Implementation of the tasks

The School Inspectorate has the right,

- to attend classes in consultation with the headmaster or, in his absence, with his deputy, and to maintain a broad dialogue with the members of the school community;

- to inspect all documents relevant to the performance of the tasks.

Professional secrecy

School inspectors are bound by professional secrecy in the performance of their duties.

Legal basis

The legal basis is the decree of 25 June 2012 on school inspection, school development advice and school advice for inclusion and integration.

Externe Evaluation


In addition to internal evaluation, external evaluation in particular is an essential element in developing teaching and school quality.

Since January 2016, the external evaluation procedure has undergone significant changes in the German-speaking community of Belgium. The decisive reason for the new orientation of the external evaluation was to think the procedure more from the perspective of the individual schools and to strengthen the school's own responsibility. The school is involved in the evaluation process at an early stage; it actively shapes its external evaluation in terms of organisation and content. It also helps decide on the period of school attendance, which takes into account the status of the school development process.

The task of the external evaluation is thus the systemic analysis of framework conditions, teaching and work processes and results of all regular and special schools. The aim of external evaluation is

- the stimulation of school and classroom development through a data-based survey of current school work;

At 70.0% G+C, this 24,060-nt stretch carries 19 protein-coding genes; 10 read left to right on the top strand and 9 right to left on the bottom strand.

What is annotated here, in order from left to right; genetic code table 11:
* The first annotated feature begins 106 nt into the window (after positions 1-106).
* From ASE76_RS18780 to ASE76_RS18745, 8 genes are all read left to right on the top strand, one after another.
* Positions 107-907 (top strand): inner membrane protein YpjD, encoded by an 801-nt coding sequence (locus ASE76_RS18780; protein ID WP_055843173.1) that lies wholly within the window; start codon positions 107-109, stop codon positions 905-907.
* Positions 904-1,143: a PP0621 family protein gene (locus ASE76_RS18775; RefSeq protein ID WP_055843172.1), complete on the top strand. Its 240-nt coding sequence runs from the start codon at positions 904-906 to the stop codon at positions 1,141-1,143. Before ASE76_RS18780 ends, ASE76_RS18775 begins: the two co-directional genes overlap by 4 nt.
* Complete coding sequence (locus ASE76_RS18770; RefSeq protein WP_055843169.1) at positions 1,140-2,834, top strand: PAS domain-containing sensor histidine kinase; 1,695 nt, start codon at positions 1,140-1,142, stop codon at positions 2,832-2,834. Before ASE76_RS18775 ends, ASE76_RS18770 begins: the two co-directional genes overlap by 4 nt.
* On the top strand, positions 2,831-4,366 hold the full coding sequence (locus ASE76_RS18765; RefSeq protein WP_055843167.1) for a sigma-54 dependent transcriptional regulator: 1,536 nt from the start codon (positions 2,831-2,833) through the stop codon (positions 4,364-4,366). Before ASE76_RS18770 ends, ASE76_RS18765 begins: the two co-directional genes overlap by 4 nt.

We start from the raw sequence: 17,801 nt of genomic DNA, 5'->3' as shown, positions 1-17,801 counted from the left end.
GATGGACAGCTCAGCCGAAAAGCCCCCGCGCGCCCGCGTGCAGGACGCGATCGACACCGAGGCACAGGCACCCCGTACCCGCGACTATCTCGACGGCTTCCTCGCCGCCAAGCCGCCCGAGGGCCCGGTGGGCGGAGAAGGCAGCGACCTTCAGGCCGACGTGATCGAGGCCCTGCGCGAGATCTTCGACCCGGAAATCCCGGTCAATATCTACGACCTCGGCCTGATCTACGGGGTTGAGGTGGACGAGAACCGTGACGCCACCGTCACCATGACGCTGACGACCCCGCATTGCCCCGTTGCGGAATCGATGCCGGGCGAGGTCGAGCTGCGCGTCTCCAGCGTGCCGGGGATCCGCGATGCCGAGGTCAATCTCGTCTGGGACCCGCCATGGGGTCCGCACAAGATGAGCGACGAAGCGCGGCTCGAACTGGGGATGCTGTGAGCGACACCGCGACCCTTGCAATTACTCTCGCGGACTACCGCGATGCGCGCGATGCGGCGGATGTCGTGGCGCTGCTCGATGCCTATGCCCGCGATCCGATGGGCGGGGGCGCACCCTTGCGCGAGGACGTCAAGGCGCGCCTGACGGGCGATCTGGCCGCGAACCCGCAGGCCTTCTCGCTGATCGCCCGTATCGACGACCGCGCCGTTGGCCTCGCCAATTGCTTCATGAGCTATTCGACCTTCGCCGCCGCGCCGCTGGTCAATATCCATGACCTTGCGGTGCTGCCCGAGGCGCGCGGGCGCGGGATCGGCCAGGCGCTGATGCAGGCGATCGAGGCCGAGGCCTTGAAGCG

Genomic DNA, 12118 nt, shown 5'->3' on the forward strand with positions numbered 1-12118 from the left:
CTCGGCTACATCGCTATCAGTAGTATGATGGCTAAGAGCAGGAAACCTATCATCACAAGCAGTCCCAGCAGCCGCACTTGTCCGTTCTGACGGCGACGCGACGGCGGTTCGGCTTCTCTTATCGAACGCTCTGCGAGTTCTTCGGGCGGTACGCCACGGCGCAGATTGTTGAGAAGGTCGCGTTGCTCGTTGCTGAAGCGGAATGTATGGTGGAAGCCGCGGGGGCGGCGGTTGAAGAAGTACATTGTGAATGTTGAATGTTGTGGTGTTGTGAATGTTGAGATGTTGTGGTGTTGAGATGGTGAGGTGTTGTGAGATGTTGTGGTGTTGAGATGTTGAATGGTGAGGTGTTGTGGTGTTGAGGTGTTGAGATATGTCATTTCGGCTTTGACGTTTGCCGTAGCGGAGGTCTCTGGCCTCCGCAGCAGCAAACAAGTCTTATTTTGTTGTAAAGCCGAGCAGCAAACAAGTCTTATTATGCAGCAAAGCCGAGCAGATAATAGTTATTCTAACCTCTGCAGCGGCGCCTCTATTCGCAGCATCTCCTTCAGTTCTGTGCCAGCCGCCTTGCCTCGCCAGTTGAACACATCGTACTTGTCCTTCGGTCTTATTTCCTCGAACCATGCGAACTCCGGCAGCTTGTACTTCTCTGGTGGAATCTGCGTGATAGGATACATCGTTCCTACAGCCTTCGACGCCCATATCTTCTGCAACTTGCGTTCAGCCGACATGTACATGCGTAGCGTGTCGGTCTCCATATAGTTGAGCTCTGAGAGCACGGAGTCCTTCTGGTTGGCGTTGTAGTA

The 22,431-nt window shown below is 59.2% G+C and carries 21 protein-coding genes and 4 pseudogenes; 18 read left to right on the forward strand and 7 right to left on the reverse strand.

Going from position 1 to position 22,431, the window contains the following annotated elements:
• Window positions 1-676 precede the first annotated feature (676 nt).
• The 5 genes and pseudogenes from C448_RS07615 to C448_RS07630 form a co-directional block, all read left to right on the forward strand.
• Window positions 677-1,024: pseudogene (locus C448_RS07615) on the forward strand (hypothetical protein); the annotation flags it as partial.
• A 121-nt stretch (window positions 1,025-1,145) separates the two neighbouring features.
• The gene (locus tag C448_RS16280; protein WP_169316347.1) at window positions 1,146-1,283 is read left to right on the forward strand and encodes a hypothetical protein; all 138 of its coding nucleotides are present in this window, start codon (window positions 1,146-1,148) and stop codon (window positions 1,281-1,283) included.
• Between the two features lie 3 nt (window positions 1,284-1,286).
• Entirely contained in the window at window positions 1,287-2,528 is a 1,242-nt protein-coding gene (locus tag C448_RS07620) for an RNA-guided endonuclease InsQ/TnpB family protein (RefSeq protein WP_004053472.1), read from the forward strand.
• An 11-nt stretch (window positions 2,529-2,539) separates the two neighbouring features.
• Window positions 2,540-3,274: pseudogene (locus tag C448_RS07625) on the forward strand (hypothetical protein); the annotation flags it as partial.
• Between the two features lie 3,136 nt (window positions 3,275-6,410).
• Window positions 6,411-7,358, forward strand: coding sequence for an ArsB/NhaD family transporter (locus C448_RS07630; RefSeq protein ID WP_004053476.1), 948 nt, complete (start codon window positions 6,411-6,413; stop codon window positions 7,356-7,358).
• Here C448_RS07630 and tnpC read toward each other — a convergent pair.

- establishing comparability on the basis of proven quality standards;

- facilitating the accountability of schools that are becoming more independent;

- creating a data basis for educational monitoring in the German-speaking community.

Self-control, transparency and sustainability are the cornerstones of this external evaluation, which focuses on the early interaction of school, school inspection, school development consulting, the ZFP competence centre, specialist consulting and targeted training and further training of educational staff.

Orientation framework for school quality

The School Quality Orientation Framework explains and defines what constitutes teaching and school quality. It thus offers schools orientation and support in the form of concrete points of reference for their own school and teaching development. In addition to the obligatory criteria of the Orientation Framework for School Quality, further supplementary criteria can be agreed upon in the context of a school-specific review panel.


The external evaluation is divided into two phases: a preliminary phase and a main phase. Both phases are characterised by transparency, participation and cooperation:

- The preliminary phase with the modules preliminary discussion and coordination discussion serves to plan and prepare the main phase.

- In the main phase, the analysis of school documents and the school visit lasting several days with interviews of school groups and class observations as well as the feedback conference take place.